According to The Data Retention (EC Directive) Regulations of 2009, Internet Service Providers (ISP) are required to keep some data for 12 months. This includes which IP address people have been assigned, plus log-in and log-off times; the sender, recipient, date and time of emails; and the caller and recipient of internet telephone calls.

The situation is highly dependent on the plot of your novel. Officially, law enforcement agencies could request access to the previously mentioned data, but ISPs are capable of storing much more information than that. If the user isn't using any safe connection methods (VPN, SSH, Tor, SSL-enabled services, etc...) the ISP can store the much more information like Facebook messages and emails. If the user is using UK-based email service provider, it's even more likely for the law enforcement agencies to have access to his emails.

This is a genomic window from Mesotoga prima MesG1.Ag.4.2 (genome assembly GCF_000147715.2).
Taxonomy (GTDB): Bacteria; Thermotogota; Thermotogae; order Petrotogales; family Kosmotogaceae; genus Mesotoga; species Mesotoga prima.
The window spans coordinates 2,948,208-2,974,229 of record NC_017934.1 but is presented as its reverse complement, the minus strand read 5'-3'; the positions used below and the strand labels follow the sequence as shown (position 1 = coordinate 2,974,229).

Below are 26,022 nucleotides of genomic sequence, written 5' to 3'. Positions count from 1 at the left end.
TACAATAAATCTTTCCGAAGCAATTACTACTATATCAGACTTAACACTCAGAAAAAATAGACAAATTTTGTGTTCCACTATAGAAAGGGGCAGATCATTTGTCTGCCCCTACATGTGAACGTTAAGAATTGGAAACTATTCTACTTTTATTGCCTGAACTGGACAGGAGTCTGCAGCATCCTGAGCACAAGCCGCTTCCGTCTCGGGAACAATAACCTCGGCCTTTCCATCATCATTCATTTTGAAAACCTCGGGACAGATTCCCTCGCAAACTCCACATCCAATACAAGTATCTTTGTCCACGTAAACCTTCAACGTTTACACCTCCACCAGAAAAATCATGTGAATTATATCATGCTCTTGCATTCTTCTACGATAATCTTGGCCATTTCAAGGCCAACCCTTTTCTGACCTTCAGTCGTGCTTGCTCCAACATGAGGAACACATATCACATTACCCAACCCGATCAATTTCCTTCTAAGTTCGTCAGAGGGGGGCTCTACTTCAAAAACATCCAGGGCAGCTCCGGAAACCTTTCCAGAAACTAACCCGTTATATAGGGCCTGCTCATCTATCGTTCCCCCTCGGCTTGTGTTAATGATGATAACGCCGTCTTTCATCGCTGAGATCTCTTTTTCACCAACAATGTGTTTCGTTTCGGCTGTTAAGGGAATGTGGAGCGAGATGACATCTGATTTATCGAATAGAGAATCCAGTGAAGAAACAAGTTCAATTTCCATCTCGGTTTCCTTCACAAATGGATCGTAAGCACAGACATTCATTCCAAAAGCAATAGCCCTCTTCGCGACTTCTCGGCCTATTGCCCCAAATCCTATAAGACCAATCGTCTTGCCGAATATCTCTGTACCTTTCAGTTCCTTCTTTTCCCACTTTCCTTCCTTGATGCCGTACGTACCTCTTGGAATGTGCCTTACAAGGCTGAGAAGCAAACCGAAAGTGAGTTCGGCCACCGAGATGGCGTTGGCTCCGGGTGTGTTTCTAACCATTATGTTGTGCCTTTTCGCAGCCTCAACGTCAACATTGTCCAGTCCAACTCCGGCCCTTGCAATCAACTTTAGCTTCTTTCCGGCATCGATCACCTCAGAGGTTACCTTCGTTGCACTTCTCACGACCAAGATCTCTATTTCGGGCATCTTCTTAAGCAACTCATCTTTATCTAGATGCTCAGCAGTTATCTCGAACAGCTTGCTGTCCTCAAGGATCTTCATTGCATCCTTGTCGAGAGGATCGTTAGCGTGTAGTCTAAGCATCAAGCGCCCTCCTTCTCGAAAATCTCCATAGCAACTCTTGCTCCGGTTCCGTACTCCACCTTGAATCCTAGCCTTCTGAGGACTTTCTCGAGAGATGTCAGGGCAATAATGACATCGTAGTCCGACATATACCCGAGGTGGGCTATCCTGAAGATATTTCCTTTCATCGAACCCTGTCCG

But if you're looking for the plausibility, then yes. The situation in which law enforcement agencies are capable of retrieving and accessing the Internet usage of a user is very plausible. After all, the official policies aren't really what is being applied most of the time.

  • Sorry, I seem to be having problems getting my replies where and how I want them! This is intended as a general reply to both of the answers—from AndyMac and Adnan … I'm going to reply in detail once I have digested this fully, but it is already truly helpful. Thank you. … A further question that has spun off from this is: if you wanted to have a secure conversation online as possible, which would be your preferred method? May 2, 2013 at 9:51